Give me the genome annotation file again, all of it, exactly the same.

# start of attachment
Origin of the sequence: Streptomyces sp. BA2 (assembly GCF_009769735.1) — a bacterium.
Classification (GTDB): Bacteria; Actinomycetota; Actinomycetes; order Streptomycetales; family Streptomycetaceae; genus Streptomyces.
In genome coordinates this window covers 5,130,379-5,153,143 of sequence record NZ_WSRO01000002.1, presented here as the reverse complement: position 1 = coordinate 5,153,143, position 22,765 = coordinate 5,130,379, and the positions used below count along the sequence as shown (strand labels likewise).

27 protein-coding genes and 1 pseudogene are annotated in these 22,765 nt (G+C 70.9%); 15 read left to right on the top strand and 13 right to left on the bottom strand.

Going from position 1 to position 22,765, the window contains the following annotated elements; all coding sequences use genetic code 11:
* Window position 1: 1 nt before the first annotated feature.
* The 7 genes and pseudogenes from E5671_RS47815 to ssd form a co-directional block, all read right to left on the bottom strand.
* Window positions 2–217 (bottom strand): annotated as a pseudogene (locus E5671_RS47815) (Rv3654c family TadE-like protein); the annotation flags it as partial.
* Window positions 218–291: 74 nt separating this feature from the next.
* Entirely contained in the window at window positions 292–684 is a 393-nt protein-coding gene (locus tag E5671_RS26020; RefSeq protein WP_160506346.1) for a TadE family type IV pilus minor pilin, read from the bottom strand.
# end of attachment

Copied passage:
Origin of the sequence: Streptomyces sp. BA2 (assembly GCF_009769735.1) — a bacterium.
Classification (GTDB): Bacteria; Actinomycetota; Actinomycetes; order Streptomycetales; family Streptomycetaceae; genus Streptomyces.
In genome coordinates this window covers 5,130,379-5,153,143 of sequence record NZ_WSRO01000002.1, presented here as the reverse complement: position 1 = coordinate 5,153,143, position 22,765 = coordinate 5,130,379, and the positions used below count along the sequence as shown (strand labels likewise).

27 protein-coding genes and 1 pseudogene are annotated in these 22,765 nt (G+C 70.9%); 15 read left to right on the top strand and 13 right to left on the bottom strand.

Going from position 1 to position 22,765, the window contains the following annotated elements; all coding sequences use genetic code 11:
* Window position 1: 1 nt before the first annotated feature.
* The 7 genes and pseudogenes from E5671_RS47815 to ssd form a co-directional block, all read right to left on the bottom strand.
* Window positions 2–217 (bottom strand): annotated as a pseudogene (locus E5671_RS47815) (Rv3654c family TadE-like protein); the annotation flags it as partial.
* Window positions 218–291: 74 nt separating this feature from the next.
* Entirely contained in the window at window positions 292–684 is a 393-nt protein-coding gene (locus tag E5671_RS26020; RefSeq protein WP_160506346.1) for a TadE family type IV pilus minor pilin, read from the bottom strand.